So freedom plays an important role?
Fidel: Yes, It is the most important thing to us. Ludwig Hevesi’s statement on the building of the Viennese Secession: “To the age its art, to arts its freedom “ – it stills remains like that. We try to live by a certain freedom within our realm and work with relevant techniques. This is why we are often compared to recyclist-artists. Additionally, we create long-term products. Even if we create something completely new, it is a product that will last.
Karl Emilio: Exactly, we want to create products that are sustainable. It’s not about making something short, fast, and in large quantities. It is about creating specific products with quality, which then ensure their longevity within the market.
Are there any politics behind your work?
Karl Emilio: Of course, every work is very political. That was one of the reasons why I decided to pursue design and not art. I wanted to change things within society. Back then, when I was an assistant for a known artist, I realized at exhibitions that it would always be the same people that would meet and shake hands. Of course they are cool but where was the revolution? The most exciting thing here is to start a process with people from this environment. This is how something new within society is created.
You believe that you create things from the very heart of Vienna.
Fidel: The work is influenced by it’s environment – working in this atmosphere of horse-drawn carriages and proud waiters at coffee-house who ignore you because you are not originally from here rubs off. We are newcomers, meaning migrants within a bourgeois society. Even on my first day I was so exhausted I wanted to leave. I didn’t understand the city’s dimness. In 1992 everything was quite different. It was grim. But there is a lot of profoundness and humaneness in this city which we wish to present. This is why we say: “Best regards from the heart of Vienna.” It has become somewhat of a cliche in our emails. For instance, we colored a photo of our studio’s building from the 19th century in pink and published it as a postcard. This could be deemed inappropriate for a ‘modern’ designer, and many probably laughed at us for that. But after all we are located behind a 19th century facade, like almost everyone else in Vienna.
What happens behind the Viennese facade?
Fidel: Something completely different which is the exciting part of it all: people shape the future despite living in a 19th century backdrop. Modernity is everywhere in Vienna, one just has to look for it. But the city also profits from its past. There are so many things in the extensive collections of archives and museums. This notion still gives me goosebumps when I walk through Vienna. I would never have the same reaction anywhere else. There is always something new to discover.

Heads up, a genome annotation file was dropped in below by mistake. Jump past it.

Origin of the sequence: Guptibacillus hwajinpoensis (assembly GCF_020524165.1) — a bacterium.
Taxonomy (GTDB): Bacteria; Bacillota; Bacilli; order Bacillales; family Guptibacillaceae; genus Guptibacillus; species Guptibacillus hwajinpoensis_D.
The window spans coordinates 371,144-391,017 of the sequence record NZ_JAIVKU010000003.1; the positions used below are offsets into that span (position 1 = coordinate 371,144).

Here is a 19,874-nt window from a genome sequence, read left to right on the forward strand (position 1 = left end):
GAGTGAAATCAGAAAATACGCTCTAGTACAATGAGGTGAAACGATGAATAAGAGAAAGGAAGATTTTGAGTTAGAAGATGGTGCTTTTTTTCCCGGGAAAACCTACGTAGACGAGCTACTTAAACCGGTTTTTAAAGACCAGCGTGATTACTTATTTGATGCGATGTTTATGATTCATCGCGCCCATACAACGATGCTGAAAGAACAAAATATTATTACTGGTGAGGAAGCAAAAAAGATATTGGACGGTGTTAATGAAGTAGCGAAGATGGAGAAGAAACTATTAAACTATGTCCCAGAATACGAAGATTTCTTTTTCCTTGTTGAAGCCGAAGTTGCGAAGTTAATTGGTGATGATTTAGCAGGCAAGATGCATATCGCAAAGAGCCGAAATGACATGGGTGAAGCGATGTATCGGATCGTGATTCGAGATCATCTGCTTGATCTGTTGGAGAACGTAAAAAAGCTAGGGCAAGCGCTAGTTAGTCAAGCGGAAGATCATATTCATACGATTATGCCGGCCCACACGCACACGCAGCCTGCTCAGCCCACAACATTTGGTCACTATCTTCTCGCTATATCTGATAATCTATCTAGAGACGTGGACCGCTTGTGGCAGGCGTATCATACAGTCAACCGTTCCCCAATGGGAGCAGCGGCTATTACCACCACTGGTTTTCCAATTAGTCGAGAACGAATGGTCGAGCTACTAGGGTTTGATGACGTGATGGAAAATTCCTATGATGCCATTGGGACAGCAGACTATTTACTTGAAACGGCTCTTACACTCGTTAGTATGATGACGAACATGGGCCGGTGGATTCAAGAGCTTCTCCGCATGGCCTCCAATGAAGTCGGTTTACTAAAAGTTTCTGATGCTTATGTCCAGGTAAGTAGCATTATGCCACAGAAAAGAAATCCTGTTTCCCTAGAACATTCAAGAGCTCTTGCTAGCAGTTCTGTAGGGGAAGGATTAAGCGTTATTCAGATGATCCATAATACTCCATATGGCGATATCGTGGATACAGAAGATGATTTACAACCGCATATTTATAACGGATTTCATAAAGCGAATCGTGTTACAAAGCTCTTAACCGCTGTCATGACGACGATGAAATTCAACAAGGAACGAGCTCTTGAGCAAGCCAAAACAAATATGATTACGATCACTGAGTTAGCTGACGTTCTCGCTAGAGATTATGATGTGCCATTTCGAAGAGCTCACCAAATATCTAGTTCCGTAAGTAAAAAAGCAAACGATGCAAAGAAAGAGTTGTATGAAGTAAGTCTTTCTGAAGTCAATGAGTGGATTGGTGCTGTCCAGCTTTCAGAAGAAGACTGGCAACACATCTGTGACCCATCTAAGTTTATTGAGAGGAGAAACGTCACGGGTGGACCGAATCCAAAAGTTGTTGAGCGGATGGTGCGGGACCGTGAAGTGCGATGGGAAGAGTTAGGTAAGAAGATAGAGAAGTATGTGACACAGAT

You have a gallery right next to the studio. What do you use it for?
Fidel: We show about three to four exhibitions a year which we also curate. We like to show other designers works. The gallery provides us with the opportunity to exchange thoughts with our peers. It also serves as a cultural contribution to Vienna.
So you wouldn’t describe your work as typically Austrian?
Karl Emilio: Nowadays, one cannot say whether it is Scandinavian, German, or Austrian.
Fidel: There is only good or bad design. I like it or I don’t like it. If we talk about Scandinavian or Italian design, it is merely about the year-long marketing campaigns of individual regions that build up the brand.
Is there something like that in Vienna?
Fidel: Yes, the Vienna Business Agency Here, the city intends to make itself as attractive as possible through intelligent subsidy policies. It not only supports creative people and companies financially, but it also presents them to the international public. It is primarily about the artist’s marketing but also about the city’s growth. New ideas and solutions are created with the help of that agency.
What is a typical day at the studio like for you?
Karl Emilio: We work in a very concentrated way. There is no music.
Fidel: Music is coming.
Karl Emilio: Yes, but we will make it ourselves. But there is no noisy background atmosphere. We first think about the steps and then we work. This efficiency enables us to realize many projects. We work in a small team and enjoy receiving feedback about our work and sharing ideas.
And after work?
Fidel: When I leave the office, I am satisfied. I like to sit down with my instrument and create music. I also like to concentrate on different things. Recently I have discovered how important this time is. I have had a dog for one year, which I take out on walks. I would have never done that back in the day. But it gives you another perception. It should be appreciated.
Karl Emilio: Yes. Where does work start and end? It is difficult to answer when it comes to the creative industry. But the same question could be asked about stress. As well as freedom, and peace.
Is there time to play around in all this efficiency?
Karl Emilio: That is a tricky question. What does it mean to play? In general, playing is related to a childish form of building and crafting. If we would cut something by hand or build a model, it would be considered playing. But there is also a certain play when writing a text or an email. That is the game of words. Life is a game, the playground just has to be laid out in front of you. But if you ask me like that, ‘do I play?’ I would say yes.
Karl Emilio: Playing is the wrong term. I would rather speak of freedom. The freedom of being able to decide and take responsibility is a form of playing. Now, one could be polemic and say that there are two types in society: the player and the one who develops the game. I would belong to the second one. I don’t like to constantly play a game. Of course, sport is fun. But I don’t belong to any club. I don’t sit and play at a computer. I am just not interested in these type of games. My game is to sit at a CAD program and build new 3D parts. In the end I ask myself, does it or doesn’t it work? Okay. That is some sort of game. Perhaps like a child plays with Lego. You basically do the same as an architect. The important thing is to create something new, from something that you don’t know the pattern of. It cannot be clear from the beginning, there has to be a risk. One tries to cross limits. For example, furniture that doesn’t look like regular kind of furniture.
Thank you for giving us insight into your work process, Fidel and Karl Emilio! If you want to know more about their projects, please go here or visit their studio, gallery, or shop.
This portrait was produced in collaboration with the Vienna Business Agency and its creative center departure. You’ll find more portraits and reports from Vienna’s creative scene here.
Photography: Lukas Gansterer
Interview & Text: Philipp Daun